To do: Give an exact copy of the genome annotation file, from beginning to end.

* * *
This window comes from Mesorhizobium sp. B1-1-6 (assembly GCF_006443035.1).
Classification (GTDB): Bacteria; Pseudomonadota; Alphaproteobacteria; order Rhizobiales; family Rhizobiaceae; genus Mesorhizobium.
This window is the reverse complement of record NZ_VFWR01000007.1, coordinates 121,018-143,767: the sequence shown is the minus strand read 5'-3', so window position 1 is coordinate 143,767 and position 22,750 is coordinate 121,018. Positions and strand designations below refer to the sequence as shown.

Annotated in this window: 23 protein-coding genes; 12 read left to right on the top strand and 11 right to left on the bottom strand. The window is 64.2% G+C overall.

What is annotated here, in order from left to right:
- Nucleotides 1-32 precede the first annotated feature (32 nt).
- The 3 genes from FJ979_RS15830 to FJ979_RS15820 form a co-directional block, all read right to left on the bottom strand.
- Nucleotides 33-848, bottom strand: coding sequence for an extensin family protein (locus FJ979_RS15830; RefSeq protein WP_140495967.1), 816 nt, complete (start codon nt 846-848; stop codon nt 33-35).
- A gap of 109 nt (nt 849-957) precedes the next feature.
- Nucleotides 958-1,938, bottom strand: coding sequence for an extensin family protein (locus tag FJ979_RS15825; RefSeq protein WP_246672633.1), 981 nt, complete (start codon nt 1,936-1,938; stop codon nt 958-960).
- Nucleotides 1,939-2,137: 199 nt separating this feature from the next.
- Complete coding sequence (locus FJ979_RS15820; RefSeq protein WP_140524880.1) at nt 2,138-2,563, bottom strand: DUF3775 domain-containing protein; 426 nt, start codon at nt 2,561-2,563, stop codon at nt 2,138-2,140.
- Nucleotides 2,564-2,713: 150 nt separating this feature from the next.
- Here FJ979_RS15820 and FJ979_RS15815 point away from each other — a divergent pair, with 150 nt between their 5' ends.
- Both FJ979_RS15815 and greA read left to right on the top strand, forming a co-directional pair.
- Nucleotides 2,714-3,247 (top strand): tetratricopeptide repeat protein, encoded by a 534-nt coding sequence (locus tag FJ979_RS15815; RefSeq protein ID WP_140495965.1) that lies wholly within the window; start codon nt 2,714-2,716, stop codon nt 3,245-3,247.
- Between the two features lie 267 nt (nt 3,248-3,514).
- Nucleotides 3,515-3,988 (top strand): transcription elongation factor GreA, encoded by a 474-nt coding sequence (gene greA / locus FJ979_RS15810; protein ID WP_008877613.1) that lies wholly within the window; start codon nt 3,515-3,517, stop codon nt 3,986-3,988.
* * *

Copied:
This window comes from Mesorhizobium sp. B1-1-6 (assembly GCF_006443035.1).
Classification (GTDB): Bacteria; Pseudomonadota; Alphaproteobacteria; order Rhizobiales; family Rhizobiaceae; genus Mesorhizobium.
This window is the reverse complement of record NZ_VFWR01000007.1, coordinates 121,018-143,767: the sequence shown is the minus strand read 5'-3', so window position 1 is coordinate 143,767 and position 22,750 is coordinate 121,018. Positions and strand designations below refer to the sequence as shown.

Annotated in this window: 23 protein-coding genes; 12 read left to right on the top strand and 11 right to left on the bottom strand. The window is 64.2% G+C overall.

What is annotated here, in order from left to right:
- Nucleotides 1-32 precede the first annotated feature (32 nt).
- The 3 genes from FJ979_RS15830 to FJ979_RS15820 form a co-directional block, all read right to left on the bottom strand.
- Nucleotides 33-848, bottom strand: coding sequence for an extensin family protein (locus FJ979_RS15830; RefSeq protein WP_140495967.1), 816 nt, complete (start codon nt 846-848; stop codon nt 33-35).
- A gap of 109 nt (nt 849-957) precedes the next feature.
- Nucleotides 958-1,938, bottom strand: coding sequence for an extensin family protein (locus tag FJ979_RS15825; RefSeq protein WP_246672633.1), 981 nt, complete (start codon nt 1,936-1,938; stop codon nt 958-960).
- Nucleotides 1,939-2,137: 199 nt separating this feature from the next.
- Complete coding sequence (locus FJ979_RS15820; RefSeq protein WP_140524880.1) at nt 2,138-2,563, bottom strand: DUF3775 domain-containing protein; 426 nt, start codon at nt 2,561-2,563, stop codon at nt 2,138-2,140.
- Nucleotides 2,564-2,713: 150 nt separating this feature from the next.
- Here FJ979_RS15820 and FJ979_RS15815 point away from each other — a divergent pair, with 150 nt between their 5' ends.
- Both FJ979_RS15815 and greA read left to right on the top strand, forming a co-directional pair.
- Nucleotides 2,714-3,247 (top strand): tetratricopeptide repeat protein, encoded by a 534-nt coding sequence (locus tag FJ979_RS15815; RefSeq protein ID WP_140495965.1) that lies wholly within the window; start codon nt 2,714-2,716, stop codon nt 3,245-3,247.
- Between the two features lie 267 nt (nt 3,248-3,514).
- Nucleotides 3,515-3,988 (top strand): transcription elongation factor GreA, encoded by a 474-nt coding sequence (gene greA / locus FJ979_RS15810; protein ID WP_008877613.1) that lies wholly within the window; start codon nt 3,515-3,517, stop codon nt 3,986-3,988.